One rare and exceptional deed is worth far more than a thousand commonplace ones.
Be generous to the poor orphans and those in need. The man to whom our Lord has been liberal ought not to be stingy. We shall one day find in Heaven as much rest and joy as we ourselves have dispensed in this life.
It is a great delusion in those whose understanding has been darkened by self-love, to think that there is any obedience in the subject who tries to draw the superior to what he wishes.
If God has given you the world's goods in abundance, it is to help you gain those of Heaven and to be a good example of sound teaching to your sons, servants, and relatives.
The principal end both of my father and of myself in the conquest of India… has been the propagation of the holy Catholic faith.
Spiritual infirmities such as tepidity are caused, not only by chills but also by fevers, that is, by excessive zeal.
If I cannot add to my own low level of understanding, I could ill afford to try to raise that of others, seeing that it belongs to our Creator and Lord to give much or little.
He who aims at making an entire and perfect oblation of himself, in addition to his will, must offer his understanding, which is a further and the highest degree of obedience.
We should not have a petty regard for God's gifts, though we may and should despise our own imperfections.
When Ignatius understood that God did not wish him to remain at Jerusalem, he began to consider what he should do. The plan he approved and adopted was to enter upon a course of study in order to be better fitted to save souls.
It is one thing to be eloquent and charming in profane speech, and another when the one speaking as a religious.
True, I am in love with suffering, but I do not know if I deserve the honor.
The wellbeing of the head resounds throughout the whole body, and as are the Superiors, so, in turn, will their subjects be.
May it please Christ our Lord to grant us true humility and abnegation of will and judgment, so that we may deserve to begin to be His disciples.
Above all, remember that God looks for solid virtues in us, such as patience, humility, obedience, abnegation of your own will – that is, the good will to serve Him and our neighbor in Him. His providence allows us other devotions only insofar as He sees that they are useful to us.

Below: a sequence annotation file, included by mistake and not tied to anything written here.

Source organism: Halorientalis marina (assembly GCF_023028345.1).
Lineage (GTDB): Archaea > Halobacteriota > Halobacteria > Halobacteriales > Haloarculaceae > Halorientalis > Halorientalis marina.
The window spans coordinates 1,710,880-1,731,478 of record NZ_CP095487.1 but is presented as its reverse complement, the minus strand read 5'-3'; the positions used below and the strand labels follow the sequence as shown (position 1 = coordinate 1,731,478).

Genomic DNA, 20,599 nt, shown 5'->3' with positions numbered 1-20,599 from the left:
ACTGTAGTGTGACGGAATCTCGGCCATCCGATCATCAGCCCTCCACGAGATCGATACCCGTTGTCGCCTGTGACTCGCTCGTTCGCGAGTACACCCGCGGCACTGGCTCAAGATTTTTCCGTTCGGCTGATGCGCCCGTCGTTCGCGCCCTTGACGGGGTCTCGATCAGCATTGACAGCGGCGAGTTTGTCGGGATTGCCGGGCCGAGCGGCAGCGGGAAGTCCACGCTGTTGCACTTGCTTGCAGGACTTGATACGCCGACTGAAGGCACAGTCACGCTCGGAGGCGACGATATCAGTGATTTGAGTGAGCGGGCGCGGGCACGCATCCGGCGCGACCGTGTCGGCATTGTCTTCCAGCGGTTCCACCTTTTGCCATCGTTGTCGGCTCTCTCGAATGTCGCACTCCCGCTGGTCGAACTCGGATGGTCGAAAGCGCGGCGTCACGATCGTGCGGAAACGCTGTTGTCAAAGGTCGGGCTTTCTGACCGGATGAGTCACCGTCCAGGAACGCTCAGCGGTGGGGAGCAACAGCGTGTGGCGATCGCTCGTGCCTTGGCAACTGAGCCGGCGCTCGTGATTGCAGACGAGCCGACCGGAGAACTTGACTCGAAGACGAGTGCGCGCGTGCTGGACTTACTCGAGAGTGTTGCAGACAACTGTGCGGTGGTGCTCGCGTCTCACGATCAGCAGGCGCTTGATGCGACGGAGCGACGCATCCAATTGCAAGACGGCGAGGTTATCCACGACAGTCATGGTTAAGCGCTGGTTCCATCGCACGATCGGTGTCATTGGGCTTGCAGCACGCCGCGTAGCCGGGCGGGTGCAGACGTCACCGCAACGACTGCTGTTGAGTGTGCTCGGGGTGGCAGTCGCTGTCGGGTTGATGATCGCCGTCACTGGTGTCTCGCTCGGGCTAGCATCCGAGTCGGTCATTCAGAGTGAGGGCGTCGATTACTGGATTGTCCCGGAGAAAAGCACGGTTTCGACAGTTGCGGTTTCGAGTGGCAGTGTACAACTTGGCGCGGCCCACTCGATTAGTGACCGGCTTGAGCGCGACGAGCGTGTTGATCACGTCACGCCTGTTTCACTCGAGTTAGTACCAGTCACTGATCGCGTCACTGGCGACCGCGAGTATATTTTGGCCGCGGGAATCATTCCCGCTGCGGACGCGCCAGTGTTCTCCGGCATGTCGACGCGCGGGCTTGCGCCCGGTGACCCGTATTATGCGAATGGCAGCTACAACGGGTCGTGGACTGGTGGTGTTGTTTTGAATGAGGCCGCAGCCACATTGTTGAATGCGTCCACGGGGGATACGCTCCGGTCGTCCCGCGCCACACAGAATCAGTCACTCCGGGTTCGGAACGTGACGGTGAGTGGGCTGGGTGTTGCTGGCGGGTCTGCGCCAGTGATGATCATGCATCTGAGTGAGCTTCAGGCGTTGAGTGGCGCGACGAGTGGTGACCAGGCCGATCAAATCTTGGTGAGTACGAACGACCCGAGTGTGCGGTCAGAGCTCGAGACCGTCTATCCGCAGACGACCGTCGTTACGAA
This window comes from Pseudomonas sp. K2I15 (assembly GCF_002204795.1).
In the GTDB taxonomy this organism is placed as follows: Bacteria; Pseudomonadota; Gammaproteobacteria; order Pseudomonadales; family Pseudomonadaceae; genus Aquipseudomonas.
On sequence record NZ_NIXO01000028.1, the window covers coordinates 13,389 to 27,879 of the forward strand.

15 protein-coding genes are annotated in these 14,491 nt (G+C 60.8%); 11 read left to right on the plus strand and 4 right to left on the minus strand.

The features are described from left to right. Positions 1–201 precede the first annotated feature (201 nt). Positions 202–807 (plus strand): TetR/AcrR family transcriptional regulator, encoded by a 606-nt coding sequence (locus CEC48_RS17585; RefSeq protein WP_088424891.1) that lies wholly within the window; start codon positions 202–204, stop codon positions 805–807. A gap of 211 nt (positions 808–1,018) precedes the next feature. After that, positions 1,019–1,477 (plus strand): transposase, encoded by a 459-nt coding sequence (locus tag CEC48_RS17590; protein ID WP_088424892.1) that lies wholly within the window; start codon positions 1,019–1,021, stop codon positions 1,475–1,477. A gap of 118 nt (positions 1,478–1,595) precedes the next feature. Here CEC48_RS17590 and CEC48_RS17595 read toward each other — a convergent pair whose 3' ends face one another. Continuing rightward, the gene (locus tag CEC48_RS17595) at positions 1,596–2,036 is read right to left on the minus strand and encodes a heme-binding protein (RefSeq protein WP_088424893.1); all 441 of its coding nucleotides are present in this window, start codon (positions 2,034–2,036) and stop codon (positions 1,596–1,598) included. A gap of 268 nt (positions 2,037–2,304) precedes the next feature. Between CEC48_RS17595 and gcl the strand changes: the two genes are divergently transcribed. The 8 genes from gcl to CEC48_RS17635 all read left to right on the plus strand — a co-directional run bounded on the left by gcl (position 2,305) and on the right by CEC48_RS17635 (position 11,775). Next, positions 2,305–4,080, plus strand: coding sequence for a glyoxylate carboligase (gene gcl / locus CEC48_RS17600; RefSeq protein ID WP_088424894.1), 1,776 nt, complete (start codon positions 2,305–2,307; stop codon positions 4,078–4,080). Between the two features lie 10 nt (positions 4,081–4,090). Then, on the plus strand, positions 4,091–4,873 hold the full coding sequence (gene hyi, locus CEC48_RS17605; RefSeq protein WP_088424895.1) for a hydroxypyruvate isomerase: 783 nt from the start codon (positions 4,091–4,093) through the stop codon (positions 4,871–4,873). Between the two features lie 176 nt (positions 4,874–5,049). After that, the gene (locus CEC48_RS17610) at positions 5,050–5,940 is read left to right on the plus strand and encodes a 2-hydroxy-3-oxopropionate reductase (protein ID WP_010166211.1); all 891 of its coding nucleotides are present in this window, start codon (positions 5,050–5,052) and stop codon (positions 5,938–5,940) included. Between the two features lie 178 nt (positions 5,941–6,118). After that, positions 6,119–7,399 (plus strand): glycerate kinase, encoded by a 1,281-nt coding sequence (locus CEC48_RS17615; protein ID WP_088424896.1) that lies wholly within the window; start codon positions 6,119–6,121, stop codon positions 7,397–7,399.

Considering that the blessed life we so long for consists in an intimate and true love of God Our Creator and Lord, which binds and obliges us all to a sincere love.
Try to keep your soul always in peace and quiet, always ready for whatever our Lord may wish to work in you. It is certainly a higher virtue of the soul, and a greater grace, to be able to enjoy the Lord in different times and different places than in only one.
I have no doubt concerning that Supreme Goodness, who is so eager to share His blessings, or of that everlasting love which makes Him more eager to bestow perfection on us than we are to receive it.
For those who love, nothing is too difficult, especially when it is done for the love of our Lord Jesus Christ.
We should love the body insofar as it is obedient and helpful to the soul, since the soul, with the body's help and service, is better disposed for the service and praise of our Creator and Lord.
Remember that the good angels do what they can to preserve men from sin and obtain God's honor. But they do not lose courage when men fail.
While studying at Barcelona, Ignatius was in doubt whether, after completing his studies, he should enter some Religious Order, or go from place to place, according to his custom. He decided to enter upon the religious life.
It is certain that, because the negligent do not struggle against self, they never achieve peace of soul or do so tardily, and never possess any virtue in its fullness, while the energetic and industrious make notable advances on both fronts.
I can love a person in this life only insofar as he tries to advance in the praise and service of God our Lord; for the man who loves anything for itself and not for the sake of God, does not love God with his whole heart.
It is not the soul alone that should be healthy; if the mind is healthy in a healthy body, all will be healthy and much better prepared to give God greater service.
Even in the angels there is the subordination of one hierarchy to another, and in the heavens, and all the bodies that are moved, the lowest by the highest and the highest in their turn unto the Supreme Mover of all.